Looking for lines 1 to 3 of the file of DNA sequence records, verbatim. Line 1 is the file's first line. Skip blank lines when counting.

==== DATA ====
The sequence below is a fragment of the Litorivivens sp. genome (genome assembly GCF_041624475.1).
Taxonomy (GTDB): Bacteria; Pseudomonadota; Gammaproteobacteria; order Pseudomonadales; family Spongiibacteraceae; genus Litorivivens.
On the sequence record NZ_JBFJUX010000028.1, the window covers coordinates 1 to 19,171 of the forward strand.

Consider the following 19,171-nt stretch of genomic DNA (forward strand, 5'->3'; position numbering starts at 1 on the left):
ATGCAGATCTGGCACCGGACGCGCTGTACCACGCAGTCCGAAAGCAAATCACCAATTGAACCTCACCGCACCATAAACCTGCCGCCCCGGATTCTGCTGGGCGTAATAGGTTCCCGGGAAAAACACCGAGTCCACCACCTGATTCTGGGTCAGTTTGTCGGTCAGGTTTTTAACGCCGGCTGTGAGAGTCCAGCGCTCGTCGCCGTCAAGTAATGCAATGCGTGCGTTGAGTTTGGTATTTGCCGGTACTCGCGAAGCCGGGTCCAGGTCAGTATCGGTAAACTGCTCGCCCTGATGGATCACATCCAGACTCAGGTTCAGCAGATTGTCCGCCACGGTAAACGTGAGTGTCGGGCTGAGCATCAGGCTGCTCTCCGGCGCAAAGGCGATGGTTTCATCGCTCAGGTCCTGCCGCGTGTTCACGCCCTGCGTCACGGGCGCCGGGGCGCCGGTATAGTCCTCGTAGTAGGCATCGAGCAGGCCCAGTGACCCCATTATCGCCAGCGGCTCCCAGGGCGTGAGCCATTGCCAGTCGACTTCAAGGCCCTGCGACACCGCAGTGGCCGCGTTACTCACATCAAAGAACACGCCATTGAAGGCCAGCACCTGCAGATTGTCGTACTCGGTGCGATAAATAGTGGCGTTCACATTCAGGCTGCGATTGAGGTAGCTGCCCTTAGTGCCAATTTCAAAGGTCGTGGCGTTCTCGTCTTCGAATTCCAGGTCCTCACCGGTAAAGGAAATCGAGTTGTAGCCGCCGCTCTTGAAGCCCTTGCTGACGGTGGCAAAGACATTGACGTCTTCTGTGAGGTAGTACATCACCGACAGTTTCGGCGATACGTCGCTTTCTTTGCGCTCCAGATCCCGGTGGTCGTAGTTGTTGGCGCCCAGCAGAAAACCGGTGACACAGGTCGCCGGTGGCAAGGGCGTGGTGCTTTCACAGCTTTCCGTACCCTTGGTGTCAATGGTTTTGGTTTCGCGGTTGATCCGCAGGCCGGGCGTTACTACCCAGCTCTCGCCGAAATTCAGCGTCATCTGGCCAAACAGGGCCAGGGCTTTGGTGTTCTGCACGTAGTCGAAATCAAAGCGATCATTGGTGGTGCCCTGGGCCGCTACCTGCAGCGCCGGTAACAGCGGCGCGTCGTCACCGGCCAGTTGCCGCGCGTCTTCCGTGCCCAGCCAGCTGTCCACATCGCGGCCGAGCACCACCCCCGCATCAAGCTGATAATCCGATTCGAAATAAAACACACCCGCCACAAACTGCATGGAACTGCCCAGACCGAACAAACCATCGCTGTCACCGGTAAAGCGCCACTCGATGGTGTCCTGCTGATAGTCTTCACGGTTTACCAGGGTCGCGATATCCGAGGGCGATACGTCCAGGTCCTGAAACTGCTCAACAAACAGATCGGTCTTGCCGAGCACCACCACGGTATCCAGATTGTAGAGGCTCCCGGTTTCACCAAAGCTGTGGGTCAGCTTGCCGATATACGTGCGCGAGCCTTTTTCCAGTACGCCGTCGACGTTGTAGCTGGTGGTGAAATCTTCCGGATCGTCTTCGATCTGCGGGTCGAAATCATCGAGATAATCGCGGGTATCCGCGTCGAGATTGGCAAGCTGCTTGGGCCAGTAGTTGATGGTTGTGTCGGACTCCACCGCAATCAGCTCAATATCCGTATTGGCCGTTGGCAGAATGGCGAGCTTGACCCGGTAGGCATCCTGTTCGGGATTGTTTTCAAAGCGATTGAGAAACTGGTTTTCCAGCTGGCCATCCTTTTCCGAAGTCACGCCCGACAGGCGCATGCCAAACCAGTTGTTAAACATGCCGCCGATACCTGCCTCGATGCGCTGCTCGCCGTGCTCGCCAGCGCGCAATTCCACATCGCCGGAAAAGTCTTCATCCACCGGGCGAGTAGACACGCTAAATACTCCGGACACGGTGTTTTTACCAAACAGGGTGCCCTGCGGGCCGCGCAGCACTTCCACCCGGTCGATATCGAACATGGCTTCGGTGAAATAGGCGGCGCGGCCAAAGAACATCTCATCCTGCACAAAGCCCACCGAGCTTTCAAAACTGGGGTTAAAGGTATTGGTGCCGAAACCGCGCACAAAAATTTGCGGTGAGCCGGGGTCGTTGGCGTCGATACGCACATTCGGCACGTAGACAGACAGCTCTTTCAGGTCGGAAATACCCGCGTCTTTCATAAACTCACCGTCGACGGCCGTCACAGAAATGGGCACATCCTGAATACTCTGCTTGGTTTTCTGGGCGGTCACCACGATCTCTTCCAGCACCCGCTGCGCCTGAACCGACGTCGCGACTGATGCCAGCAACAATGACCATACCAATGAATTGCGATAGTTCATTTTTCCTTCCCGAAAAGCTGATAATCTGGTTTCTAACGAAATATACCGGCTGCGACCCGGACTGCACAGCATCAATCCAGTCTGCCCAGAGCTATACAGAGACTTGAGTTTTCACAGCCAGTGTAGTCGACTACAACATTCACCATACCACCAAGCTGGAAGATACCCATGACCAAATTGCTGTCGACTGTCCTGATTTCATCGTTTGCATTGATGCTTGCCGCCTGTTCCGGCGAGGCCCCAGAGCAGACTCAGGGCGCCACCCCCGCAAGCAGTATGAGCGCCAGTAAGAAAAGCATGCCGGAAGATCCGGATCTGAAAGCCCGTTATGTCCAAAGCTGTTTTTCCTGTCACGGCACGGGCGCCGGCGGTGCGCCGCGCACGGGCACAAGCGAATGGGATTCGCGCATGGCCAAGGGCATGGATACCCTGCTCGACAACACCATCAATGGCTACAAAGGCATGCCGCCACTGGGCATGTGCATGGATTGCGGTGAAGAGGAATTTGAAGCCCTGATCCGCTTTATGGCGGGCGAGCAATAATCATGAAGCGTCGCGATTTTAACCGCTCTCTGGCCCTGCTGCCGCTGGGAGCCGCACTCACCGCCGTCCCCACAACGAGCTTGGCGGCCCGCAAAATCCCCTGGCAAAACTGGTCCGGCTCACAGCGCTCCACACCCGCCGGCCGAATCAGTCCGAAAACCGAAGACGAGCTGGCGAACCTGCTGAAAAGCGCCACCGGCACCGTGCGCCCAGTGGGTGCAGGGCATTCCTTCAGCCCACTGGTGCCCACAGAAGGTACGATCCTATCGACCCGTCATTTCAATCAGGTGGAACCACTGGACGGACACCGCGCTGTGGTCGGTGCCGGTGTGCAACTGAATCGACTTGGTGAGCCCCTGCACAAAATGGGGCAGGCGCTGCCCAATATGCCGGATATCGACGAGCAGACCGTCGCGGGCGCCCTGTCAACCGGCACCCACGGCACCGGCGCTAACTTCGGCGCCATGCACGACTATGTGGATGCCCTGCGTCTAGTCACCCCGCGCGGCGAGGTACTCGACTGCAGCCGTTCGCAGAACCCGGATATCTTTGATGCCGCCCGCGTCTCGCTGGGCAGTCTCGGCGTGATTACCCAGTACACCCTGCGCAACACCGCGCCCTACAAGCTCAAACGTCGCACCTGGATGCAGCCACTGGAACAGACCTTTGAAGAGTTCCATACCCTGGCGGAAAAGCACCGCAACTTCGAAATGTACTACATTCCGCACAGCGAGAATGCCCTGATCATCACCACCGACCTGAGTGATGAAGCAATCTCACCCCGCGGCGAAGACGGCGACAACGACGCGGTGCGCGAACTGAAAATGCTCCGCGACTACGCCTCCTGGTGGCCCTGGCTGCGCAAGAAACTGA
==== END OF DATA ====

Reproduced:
The sequence below is a fragment of the Litorivivens sp. genome (genome assembly GCF_041624475.1).
Taxonomy (GTDB): Bacteria; Pseudomonadota; Gammaproteobacteria; order Pseudomonadales; family Spongiibacteraceae; genus Litorivivens.
On the sequence record NZ_JBFJUX010000028.1, the window covers coordinates 1 to 19,171 of the forward strand.